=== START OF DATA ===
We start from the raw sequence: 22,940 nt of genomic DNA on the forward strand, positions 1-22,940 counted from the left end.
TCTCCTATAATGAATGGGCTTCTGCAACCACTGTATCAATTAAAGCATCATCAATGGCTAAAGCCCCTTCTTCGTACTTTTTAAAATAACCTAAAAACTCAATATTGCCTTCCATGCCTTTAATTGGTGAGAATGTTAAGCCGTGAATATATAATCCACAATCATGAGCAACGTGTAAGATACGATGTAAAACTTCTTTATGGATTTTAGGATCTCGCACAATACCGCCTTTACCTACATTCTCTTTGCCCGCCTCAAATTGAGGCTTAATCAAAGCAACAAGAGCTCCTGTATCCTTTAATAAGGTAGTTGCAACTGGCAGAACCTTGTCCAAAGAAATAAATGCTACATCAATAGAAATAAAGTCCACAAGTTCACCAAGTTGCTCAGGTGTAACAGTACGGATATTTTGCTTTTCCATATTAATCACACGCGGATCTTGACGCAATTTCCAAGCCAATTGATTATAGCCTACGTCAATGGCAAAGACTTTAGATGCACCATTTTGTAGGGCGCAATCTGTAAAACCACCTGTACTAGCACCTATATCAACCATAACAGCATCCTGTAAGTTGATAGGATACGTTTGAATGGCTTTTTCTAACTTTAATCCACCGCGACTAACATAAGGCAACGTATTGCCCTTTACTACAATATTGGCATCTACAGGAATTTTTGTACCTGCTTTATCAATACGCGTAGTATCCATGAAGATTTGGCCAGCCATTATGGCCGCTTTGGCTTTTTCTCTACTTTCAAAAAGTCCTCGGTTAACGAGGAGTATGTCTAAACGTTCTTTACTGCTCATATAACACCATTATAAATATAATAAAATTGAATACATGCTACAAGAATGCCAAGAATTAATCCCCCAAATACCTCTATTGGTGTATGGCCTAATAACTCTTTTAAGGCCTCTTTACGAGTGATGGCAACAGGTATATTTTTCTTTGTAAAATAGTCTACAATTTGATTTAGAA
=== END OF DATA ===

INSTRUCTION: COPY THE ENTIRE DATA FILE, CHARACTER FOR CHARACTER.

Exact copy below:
We start from the raw sequence: 22,940 nt of genomic DNA on the forward strand, positions 1-22,940 counted from the left end.
TCTCCTATAATGAATGGGCTTCTGCAACCACTGTATCAATTAAAGCATCATCAATGGCTAAAGCCCCTTCTTCGTACTTTTTAAAATAACCTAAAAACTCAATATTGCCTTCCATGCCTTTAATTGGTGAGAATGTTAAGCCGTGAATATATAATCCACAATCATGAGCAACGTGTAAGATACGATGTAAAACTTCTTTATGGATTTTAGGATCTCGCACAATACCGCCTTTACCTACATTCTCTTTGCCCGCCTCAAATTGAGGCTTAATCAAAGCAACAAGAGCTCCTGTATCCTTTAATAAGGTAGTTGCAACTGGCAGAACCTTGTCCAAAGAAATAAATGCTACATCAATAGAAATAAAGTCCACAAGTTCACCAAGTTGCTCAGGTGTAACAGTACGGATATTTTGCTTTTCCATATTAATCACACGCGGATCTTGACGCAATTTCCAAGCCAATTGATTATAGCCTACGTCAATGGCAAAGACTTTAGATGCACCATTTTGTAGGGCGCAATCTGTAAAACCACCTGTACTAGCACCTATATCAACCATAACAGCATCCTGTAAGTTGATAGGATACGTTTGAATGGCTTTTTCTAACTTTAATCCACCGCGACTAACATAAGGCAACGTATTGCCCTTTACTACAATATTGGCATCTACAGGAATTTTTGTACCTGCTTTATCAATACGCGTAGTATCCATGAAGATTTGGCCAGCCATTATGGCCGCTTTGGCTTTTTCTCTACTTTCAAAAAGTCCTCGGTTAACGAGGAGTATGTCTAAACGTTCTTTACTGCTCATATAACACCATTATAAATATAATAAAATTGAATACATGCTACAAGAATGCCAAGAATTAATCCCCCAAATACCTCTATTGGTGTATGGCCTAATAACTCTTTTAAGGCCTCTTTACGAGTGATGGCAACAGGTATATTTTTCTTTGTAAAATAGTCTACAATTTGATTTAGAA